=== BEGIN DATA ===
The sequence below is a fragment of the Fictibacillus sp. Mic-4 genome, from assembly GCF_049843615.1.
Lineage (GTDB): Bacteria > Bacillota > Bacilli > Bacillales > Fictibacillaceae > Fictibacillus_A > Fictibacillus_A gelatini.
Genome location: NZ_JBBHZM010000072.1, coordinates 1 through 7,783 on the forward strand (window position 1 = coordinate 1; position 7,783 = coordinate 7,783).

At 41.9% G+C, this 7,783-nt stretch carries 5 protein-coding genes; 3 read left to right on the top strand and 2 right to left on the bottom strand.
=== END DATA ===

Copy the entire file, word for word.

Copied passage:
The sequence below is a fragment of the Fictibacillus sp. Mic-4 genome, from assembly GCF_049843615.1.
Lineage (GTDB): Bacteria > Bacillota > Bacilli > Bacillales > Fictibacillaceae > Fictibacillus_A > Fictibacillus_A gelatini.
Genome location: NZ_JBBHZM010000072.1, coordinates 1 through 7,783 on the forward strand (window position 1 = coordinate 1; position 7,783 = coordinate 7,783).

At 41.9% G+C, this 7,783-nt stretch carries 5 protein-coding genes; 3 read left to right on the top strand and 2 right to left on the bottom strand.